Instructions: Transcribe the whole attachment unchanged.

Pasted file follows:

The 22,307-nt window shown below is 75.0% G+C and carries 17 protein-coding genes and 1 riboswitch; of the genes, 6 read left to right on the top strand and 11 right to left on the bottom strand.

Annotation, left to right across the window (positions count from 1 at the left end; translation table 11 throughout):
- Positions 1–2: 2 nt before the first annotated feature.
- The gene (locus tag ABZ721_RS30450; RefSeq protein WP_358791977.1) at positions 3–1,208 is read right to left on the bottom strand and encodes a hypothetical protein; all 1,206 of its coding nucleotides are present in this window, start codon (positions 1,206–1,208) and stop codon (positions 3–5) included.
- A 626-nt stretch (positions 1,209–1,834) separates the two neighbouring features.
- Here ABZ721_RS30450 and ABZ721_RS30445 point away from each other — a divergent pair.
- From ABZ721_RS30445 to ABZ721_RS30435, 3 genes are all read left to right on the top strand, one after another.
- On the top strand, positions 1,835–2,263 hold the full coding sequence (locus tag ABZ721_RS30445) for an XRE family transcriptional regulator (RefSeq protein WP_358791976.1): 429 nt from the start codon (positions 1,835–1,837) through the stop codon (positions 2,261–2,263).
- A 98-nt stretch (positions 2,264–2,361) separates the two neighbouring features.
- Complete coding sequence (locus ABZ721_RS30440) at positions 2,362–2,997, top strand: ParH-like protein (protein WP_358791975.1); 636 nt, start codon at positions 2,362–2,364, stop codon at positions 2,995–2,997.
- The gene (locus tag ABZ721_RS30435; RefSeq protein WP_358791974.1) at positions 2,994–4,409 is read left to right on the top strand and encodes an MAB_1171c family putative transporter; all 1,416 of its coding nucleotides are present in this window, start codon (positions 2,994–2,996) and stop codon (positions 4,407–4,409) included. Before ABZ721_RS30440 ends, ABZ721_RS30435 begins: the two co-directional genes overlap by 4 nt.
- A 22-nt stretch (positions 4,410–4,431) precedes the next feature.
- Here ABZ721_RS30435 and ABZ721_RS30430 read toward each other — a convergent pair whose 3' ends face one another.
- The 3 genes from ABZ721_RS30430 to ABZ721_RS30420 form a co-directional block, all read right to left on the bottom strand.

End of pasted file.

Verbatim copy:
The 22,307-nt window shown below is 75.0% G+C and carries 17 protein-coding genes and 1 riboswitch; of the genes, 6 read left to right on the top strand and 11 right to left on the bottom strand.

Annotation, left to right across the window (positions count from 1 at the left end; translation table 11 throughout):
- Positions 1–2: 2 nt before the first annotated feature.
- The gene (locus tag ABZ721_RS30450; RefSeq protein WP_358791977.1) at positions 3–1,208 is read right to left on the bottom strand and encodes a hypothetical protein; all 1,206 of its coding nucleotides are present in this window, start codon (positions 1,206–1,208) and stop codon (positions 3–5) included.
- A 626-nt stretch (positions 1,209–1,834) separates the two neighbouring features.
- Here ABZ721_RS30450 and ABZ721_RS30445 point away from each other — a divergent pair.
- From ABZ721_RS30445 to ABZ721_RS30435, 3 genes are all read left to right on the top strand, one after another.
- On the top strand, positions 1,835–2,263 hold the full coding sequence (locus tag ABZ721_RS30445) for an XRE family transcriptional regulator (RefSeq protein WP_358791976.1): 429 nt from the start codon (positions 1,835–1,837) through the stop codon (positions 2,261–2,263).
- A 98-nt stretch (positions 2,264–2,361) separates the two neighbouring features.
- Complete coding sequence (locus ABZ721_RS30440) at positions 2,362–2,997, top strand: ParH-like protein (protein WP_358791975.1); 636 nt, start codon at positions 2,362–2,364, stop codon at positions 2,995–2,997.
- The gene (locus tag ABZ721_RS30435; RefSeq protein WP_358791974.1) at positions 2,994–4,409 is read left to right on the top strand and encodes an MAB_1171c family putative transporter; all 1,416 of its coding nucleotides are present in this window, start codon (positions 2,994–2,996) and stop codon (positions 4,407–4,409) included. Before ABZ721_RS30440 ends, ABZ721_RS30435 begins: the two co-directional genes overlap by 4 nt.
- A 22-nt stretch (positions 4,410–4,431) precedes the next feature.
- Here ABZ721_RS30435 and ABZ721_RS30430 read toward each other — a convergent pair whose 3' ends face one another.
- The 3 genes from ABZ721_RS30430 to ABZ721_RS30420 form a co-directional block, all read right to left on the bottom strand.